No one really had a problem with this suggestion that public relations was important to practical philosophy until P told me to shove it.

Nothing was more important than making new friends because I didn’t want to risk being friendless again. 

But I can’t think of philosophy as exclusively a pursuit for the life of the mind, if only because I’m trying to make a material living from philosophical work. Teaching is an inherently public activity, for one thing. Same with writing — no one is going to publish a book of philosophy if the writer isn’t interested in promoting it to a relatively wide public. And even if you do publish it without bothering with this, your work isn’t going to have an impact on philosophy as a living tradition if no one reads it. Public relations may be a crude term, but it’s required for our work as professional creators of knowledge.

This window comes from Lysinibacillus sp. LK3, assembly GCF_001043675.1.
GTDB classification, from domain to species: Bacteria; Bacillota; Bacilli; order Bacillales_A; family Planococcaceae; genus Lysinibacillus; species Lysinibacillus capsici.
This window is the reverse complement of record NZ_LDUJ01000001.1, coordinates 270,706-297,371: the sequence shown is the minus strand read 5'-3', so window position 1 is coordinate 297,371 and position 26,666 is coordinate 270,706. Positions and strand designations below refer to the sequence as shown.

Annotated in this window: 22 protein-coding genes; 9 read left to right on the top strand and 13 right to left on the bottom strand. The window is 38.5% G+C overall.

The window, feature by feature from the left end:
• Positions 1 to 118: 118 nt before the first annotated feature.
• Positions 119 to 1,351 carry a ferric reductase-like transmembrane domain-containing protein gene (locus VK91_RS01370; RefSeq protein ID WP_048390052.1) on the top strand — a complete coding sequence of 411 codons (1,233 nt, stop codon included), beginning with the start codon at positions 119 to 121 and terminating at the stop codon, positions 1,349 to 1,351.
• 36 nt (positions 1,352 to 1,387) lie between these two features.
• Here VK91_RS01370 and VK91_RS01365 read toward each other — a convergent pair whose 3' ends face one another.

Beyond even the individual scale, philosophy as a discipline is in crisis precisely because of our public relations. Philosophy department budgets are cut, and sometimes the whole department has been threatened with dissolution (consider University of Nevada’s Las Vegas campus) because the administrators of universities do not consider philosophy to be productive or valuable to society. Michèle Lamont, the Harvard sociologist, has done research on the relation of different academic disciplines to each other, and found philosophy the most alienated, its vocabulary, central problems, and habits strange to all the other disciplines. Frankly, no one outside the discipline of philosophy itself knows what we’re talking about anymore. And in the most disgusting case, the technical language of mainstream philosophy is perverted to obfuscate and trivialize sexual harassment.